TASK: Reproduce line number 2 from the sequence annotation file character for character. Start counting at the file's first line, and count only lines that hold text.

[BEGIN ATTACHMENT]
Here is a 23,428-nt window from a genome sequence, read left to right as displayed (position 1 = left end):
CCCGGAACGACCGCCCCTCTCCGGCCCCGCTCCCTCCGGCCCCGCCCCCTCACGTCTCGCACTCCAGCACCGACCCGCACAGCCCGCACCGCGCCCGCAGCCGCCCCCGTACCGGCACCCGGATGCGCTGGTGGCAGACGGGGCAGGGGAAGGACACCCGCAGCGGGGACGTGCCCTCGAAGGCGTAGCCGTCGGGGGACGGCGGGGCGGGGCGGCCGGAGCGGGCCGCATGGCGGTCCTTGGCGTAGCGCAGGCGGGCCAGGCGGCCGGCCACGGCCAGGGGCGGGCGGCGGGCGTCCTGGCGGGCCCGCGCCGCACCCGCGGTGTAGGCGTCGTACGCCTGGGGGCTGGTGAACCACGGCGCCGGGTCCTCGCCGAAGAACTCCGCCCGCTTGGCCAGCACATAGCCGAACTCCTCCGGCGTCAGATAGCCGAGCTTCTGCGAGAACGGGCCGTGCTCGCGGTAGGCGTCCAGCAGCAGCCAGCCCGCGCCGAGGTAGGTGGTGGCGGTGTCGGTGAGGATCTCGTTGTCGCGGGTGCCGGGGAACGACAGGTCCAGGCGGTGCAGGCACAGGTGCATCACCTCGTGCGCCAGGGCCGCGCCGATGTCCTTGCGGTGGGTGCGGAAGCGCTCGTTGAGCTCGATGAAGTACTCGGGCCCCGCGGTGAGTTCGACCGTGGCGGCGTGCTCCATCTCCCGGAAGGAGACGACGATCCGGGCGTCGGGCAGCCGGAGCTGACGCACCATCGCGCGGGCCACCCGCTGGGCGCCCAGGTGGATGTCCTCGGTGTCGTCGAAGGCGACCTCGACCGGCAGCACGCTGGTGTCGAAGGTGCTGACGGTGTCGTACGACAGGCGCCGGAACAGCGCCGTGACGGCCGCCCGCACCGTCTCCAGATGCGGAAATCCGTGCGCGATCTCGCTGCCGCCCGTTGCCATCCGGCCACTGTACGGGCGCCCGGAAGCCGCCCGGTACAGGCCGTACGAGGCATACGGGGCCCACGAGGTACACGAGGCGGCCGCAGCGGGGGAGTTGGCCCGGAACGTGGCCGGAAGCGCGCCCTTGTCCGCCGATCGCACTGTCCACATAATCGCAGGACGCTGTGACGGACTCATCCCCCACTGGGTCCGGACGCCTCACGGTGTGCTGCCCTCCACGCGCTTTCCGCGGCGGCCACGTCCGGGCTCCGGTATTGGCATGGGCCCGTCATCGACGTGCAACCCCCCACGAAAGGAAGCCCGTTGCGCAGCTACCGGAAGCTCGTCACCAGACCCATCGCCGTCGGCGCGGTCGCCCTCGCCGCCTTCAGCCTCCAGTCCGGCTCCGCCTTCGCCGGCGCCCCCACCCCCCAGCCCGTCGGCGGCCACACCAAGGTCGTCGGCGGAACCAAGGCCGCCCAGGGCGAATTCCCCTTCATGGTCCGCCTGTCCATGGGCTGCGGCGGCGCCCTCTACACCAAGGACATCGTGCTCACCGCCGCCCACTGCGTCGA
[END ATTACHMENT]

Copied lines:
CCCGGAACGACCGCCCCTCTCCGGCCCCGCTCCCTCCGGCCCCGCCCCCTCACGTCTCGCACTCCAGCACCGACCCGCACAGCCCGCACCGCGCCCGCAGCCGCCCCCGTACCGGCACCCGGATGCGCTGGTGGCAGACGGGGCAGGGGAAGGACACCCGCAGCGGGGACGTGCCCTCGAAGGCGTAGCCGTCGGGGGACGGCGGGGCGGGGCGGCCGGAGCGGGCCGCATGGCGGTCCTTGGCGTAGCGCAGGCGGGCCAGGCGGCCGGCCACGGCCAGGGGCGGGCGGCGGGCGTCCTGGCGGGCCCGCGCCGCACCCGCGGTGTAGGCGTCGTACGCCTGGGGGCTGGTGAACCACGGCGCCGGGTCCTCGCCGAAGAACTCCGCCCGCTTGGCCAGCACATAGCCGAACTCCTCCGGCGTCAGATAGCCGAGCTTCTGCGAGAACGGGCCGTGCTCGCGGTAGGCGTCCAGCAGCAGCCAGCCCGCGCCGAGGTAGGTGGTGGCGGTGTCGGTGAGGATCTCGTTGTCGCGGGTGCCGGGGAACGACAGGTCCAGGCGGTGCAGGCACAGGTGCATCACCTCGTGCGCCAGGGCCGCGCCGATGTCCTTGCGGTGGGTGCGGAAGCGCTCGTTGAGCTCGATGAAGTACTCGGGCCCCGCGGTGAGTTCGACCGTGGCGGCGTGCTCCATCTCCCGGAAGGAGACGACGATCCGGGCGTCGGGCAGCCGGAGCTGACGCACCATCGCGCGGGCCACCCGCTGGGCGCCCAGGTGGATGTCCTCGGTGTCGTCGAAGGCGACCTCGACCGGCAGCACGCTGGTGTCGAAGGTGCTGACGGTGTCGTACGACAGGCGCCGGAACAGCGCCGTGACGGCCGCCCGCACCGTCTCCAGATGCGGAAATCCGTGCGCGATCTCGCTGCCGCCCGTTGCCATCCGGCCACTGTACGGGCGCCCGGAAGCCGCCCGGTACAGGCCGTACGAGGCATACGGGGCCCACGAGGTACACGAGGCGGCCGCAGCGGGGGAGTTGGCCCGGAACGTGGCCGGAAGCGCGCCCTTGTCCGCCGATCGCACTGTCCACATAATCGCAGGACGCTGTGACGGACTCATCCCCCACTGGGTCCGGACGCCTCACGGTGTGCTGCCCTCCACGCGCTTTCCGCGGCGGCCACGTCCGGGCTCCGGTATTGGCATGGGCCCGTCATCGACGTGCAACCCCCCACGAAAGGAAGCCCGTTGCGCAGCTACCGGAAGCTCGTCACCAGACCCATCGCCGTCGGCGCGGTCGCCCTCGCCGCCTTCAGCCTCCAGTCCGGCTCCGCCTTCGCCGGCGCCCCCACCCCCCAGCCCGTCGGCGGCCACACCAAGGTCGTCGGCGGAACCAAGGCCGCCCAGGGCGAATTCCCCTTCATGGTCCGCCTGTCCATGGGCTGCGGCGGCGCCCTCTACACCAAGGACATCGTGCTCACCGCCGCCCACTGCGTCGA